Additionally — talk to your veterinarian about your concerns. If you think that your horse would benefit from a training session with your veterinarian where you work together as a team to improve the behavior, ask your veterinarian if you can schedule an appointment for this. Most veterinarians would be happy to schedule an appointment specifically for behavior modification if it means that the next routine visit is likely to go smoother. Your veterinarian should not be expected to stay longer and take additional time performing a training session at the time of your routine appointment without additional compensation. Your veterinarian needs to be compensated for their time spent working slowly and systematically through the issue with a problem horse.
Positive Reinforcement and Treats
Positive reinforcement training refers to the addition of a reward for the horse exhibiting the desired behavior. The simplest and most common reward is going to be treat/food reward. In many positive reinforcement training programs the “reward” can also become associated with the sound of a clicker. When the horse performs the desired task (standing still, allowing the procedure) they receive their reward (treat or a click). The biggest difficulty with this type of training is being able to have the right timing for giving the treats/reward since in the case of feeding treats, it may involve moving out of the position you are standing in, and the need for a large supply of treats if the horse is taking a while to understand. Furthermore, the horse is likely to get pushy and excited for the treats which will cause more moving around and is counter productive to training them to stand quietly and calmly during the procedure. Many owners like to feed their horse from a bucket while sedation is being administered in order to distract the horse during the injection. This is quite dangerous in my opinion because the horse is not standing still and their neck is moving quite a bit, increasing the chances for the injection to get outside of the vein during administration, or worse, for an inadvertent intracarotid injection whichcan have life threatening consequences. Clicker training itself can be very effective, but takes a concerted effort and may not translate well to your veterinary visit if your veterinarian isn’t familiar with the process of clicker training.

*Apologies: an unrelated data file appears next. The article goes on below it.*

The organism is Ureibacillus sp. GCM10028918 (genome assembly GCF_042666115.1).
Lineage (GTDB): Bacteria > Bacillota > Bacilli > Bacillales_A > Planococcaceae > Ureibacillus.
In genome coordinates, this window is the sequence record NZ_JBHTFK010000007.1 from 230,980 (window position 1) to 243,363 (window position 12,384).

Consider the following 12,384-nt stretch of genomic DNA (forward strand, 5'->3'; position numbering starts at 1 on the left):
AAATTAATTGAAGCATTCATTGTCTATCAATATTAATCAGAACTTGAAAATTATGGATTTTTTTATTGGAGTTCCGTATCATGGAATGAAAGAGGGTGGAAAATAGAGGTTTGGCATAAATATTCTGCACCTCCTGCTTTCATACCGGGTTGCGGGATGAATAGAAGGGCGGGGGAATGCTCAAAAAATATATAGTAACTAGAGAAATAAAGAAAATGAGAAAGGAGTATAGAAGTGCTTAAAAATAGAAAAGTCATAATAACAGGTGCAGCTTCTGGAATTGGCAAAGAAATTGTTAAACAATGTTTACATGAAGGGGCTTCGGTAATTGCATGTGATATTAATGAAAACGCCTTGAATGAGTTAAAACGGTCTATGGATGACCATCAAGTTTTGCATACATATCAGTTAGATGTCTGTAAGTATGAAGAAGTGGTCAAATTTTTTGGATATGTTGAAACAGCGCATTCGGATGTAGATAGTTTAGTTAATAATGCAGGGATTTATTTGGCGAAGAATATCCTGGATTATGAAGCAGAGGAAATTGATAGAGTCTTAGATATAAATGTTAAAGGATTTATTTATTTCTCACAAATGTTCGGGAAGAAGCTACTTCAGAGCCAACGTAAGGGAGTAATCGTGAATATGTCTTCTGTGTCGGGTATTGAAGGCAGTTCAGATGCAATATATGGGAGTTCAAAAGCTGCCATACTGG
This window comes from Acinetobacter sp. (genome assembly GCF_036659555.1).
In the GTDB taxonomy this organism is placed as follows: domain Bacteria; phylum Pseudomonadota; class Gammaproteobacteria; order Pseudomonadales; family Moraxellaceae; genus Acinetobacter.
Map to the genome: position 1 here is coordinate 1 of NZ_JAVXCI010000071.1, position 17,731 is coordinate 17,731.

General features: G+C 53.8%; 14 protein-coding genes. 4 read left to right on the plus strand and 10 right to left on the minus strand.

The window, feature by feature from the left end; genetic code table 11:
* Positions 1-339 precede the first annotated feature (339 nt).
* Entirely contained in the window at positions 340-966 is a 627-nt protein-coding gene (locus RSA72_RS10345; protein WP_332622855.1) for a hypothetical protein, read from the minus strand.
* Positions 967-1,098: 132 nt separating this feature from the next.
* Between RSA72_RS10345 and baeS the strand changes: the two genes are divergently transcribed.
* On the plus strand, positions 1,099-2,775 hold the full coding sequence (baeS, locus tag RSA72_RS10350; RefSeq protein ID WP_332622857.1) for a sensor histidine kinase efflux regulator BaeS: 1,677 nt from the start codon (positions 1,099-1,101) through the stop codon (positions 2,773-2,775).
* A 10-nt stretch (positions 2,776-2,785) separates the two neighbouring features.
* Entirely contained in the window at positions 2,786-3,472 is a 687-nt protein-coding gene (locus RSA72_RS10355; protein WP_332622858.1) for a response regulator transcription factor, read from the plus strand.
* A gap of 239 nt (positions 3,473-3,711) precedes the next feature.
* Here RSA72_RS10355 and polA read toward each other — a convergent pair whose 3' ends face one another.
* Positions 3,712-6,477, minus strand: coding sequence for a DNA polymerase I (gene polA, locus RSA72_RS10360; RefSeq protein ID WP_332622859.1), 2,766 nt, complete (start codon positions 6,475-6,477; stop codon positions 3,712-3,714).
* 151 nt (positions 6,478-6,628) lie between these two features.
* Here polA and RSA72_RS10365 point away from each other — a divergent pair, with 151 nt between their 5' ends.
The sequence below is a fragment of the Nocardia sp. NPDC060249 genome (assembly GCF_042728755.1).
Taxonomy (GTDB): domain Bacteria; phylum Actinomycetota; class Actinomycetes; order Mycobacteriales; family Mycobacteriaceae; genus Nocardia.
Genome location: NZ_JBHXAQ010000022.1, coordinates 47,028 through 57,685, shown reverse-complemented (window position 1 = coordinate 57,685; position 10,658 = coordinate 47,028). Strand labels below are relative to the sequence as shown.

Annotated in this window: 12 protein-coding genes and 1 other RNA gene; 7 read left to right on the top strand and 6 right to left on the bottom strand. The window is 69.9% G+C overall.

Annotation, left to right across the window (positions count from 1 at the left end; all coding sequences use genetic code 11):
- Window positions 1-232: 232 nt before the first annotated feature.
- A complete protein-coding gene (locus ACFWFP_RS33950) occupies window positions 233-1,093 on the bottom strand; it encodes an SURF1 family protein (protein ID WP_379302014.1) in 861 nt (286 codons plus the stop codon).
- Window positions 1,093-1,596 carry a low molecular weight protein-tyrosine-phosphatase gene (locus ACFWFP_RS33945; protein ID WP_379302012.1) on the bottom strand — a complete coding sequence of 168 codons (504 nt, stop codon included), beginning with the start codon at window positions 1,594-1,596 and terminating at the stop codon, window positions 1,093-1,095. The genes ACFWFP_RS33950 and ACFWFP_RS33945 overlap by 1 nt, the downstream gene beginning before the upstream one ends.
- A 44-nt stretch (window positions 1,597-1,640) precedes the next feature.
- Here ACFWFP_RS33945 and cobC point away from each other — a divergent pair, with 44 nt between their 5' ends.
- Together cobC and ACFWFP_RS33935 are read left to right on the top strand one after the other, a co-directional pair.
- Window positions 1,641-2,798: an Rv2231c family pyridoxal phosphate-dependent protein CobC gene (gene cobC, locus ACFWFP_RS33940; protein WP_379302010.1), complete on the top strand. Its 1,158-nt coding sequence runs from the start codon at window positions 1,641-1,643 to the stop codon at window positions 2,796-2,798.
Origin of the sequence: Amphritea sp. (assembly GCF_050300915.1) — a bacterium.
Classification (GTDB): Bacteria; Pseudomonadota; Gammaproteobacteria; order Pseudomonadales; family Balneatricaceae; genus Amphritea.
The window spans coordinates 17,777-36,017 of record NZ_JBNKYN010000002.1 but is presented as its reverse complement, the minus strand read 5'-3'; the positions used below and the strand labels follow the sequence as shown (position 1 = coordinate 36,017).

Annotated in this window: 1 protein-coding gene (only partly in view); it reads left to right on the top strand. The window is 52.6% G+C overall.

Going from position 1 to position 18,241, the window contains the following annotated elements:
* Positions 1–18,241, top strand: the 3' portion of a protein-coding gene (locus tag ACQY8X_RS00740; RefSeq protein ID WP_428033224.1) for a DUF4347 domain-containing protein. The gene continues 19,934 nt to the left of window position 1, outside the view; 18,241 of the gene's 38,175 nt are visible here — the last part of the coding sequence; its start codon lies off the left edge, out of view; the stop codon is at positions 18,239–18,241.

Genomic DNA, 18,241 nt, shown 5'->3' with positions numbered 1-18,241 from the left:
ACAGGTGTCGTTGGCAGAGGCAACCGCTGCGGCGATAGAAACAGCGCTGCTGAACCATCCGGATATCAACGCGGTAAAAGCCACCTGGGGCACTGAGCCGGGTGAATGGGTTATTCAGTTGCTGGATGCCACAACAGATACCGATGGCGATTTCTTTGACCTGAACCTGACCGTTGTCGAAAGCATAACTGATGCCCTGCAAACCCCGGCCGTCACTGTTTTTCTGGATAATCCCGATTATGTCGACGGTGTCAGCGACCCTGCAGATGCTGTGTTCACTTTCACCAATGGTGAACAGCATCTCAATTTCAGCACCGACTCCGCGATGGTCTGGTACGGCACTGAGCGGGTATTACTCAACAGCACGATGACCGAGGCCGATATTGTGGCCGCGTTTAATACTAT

Dr. Heather Beach
Dr. Heather Beach grew up in New England a horse crazy kid. She showed in dressage, jumpers and some eventing prior to pursuing a career in veterinary medicine. Since graduating from Tufts University in 2007, Dr. Beach has continued to have her love for the horse and the equestrian sports guide her career. She founded HBEquine Services in 2022 and provides high quality sports medicine diagnostics and treatments to her clients. Dr. Beach can often be seen helping her partner JJ Lavieri at horse shows, setting jumps, grooming the horses as well as taking care of their healthcare needs. She competes in the jumpers and in dressage and also enjoys bringing along young horses and ponies for resale.